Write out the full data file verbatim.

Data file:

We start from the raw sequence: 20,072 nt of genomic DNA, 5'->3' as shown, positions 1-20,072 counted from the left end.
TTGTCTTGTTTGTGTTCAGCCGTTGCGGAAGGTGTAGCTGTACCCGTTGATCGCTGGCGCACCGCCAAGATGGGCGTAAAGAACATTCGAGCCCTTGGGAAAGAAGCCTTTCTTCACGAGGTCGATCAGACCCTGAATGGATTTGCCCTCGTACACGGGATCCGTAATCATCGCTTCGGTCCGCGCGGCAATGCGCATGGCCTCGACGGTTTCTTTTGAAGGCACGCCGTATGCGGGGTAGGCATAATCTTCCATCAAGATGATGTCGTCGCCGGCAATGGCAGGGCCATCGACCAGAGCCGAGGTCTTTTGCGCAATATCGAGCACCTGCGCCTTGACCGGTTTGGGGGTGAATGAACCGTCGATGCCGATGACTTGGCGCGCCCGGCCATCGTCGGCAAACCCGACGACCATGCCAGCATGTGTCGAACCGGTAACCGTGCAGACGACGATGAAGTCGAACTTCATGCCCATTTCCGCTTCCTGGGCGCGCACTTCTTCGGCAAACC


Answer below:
We start from the raw sequence: 20,072 nt of genomic DNA, 5'->3' as shown, positions 1-20,072 counted from the left end.
TTGTCTTGTTTGTGTTCAGCCGTTGCGGAAGGTGTAGCTGTACCCGTTGATCGCTGGCGCACCGCCAAGATGGGCGTAAAGAACATTCGAGCCCTTGGGAAAGAAGCCTTTCTTCACGAGGTCGATCAGACCCTGAATGGATTTGCCCTCGTACACGGGATCCGTAATCATCGCTTCGGTCCGCGCGGCAATGCGCATGGCCTCGACGGTTTCTTTTGAAGGCACGCCGTATGCGGGGTAGGCATAATCTTCCATCAAGATGATGTCGTCGCCGGCAATGGCAGGGCCATCGACCAGAGCCGAGGTCTTTTGCGCAATATCGAGCACCTGCGCCTTGACCGGTTTGGGGGTGAATGAACCGTCGATGCCGATGACTTGGCGCGCCCGGCCATCGTCGGCAAACCCGACGACCATGCCAGCATGTGTCGAACCGGTAACCGTGCAGACGACGATGAAGTCGAACTTCATGCCCATTTCCGCTTCCTGGGCGCGCACTTCTTCGGCAAACC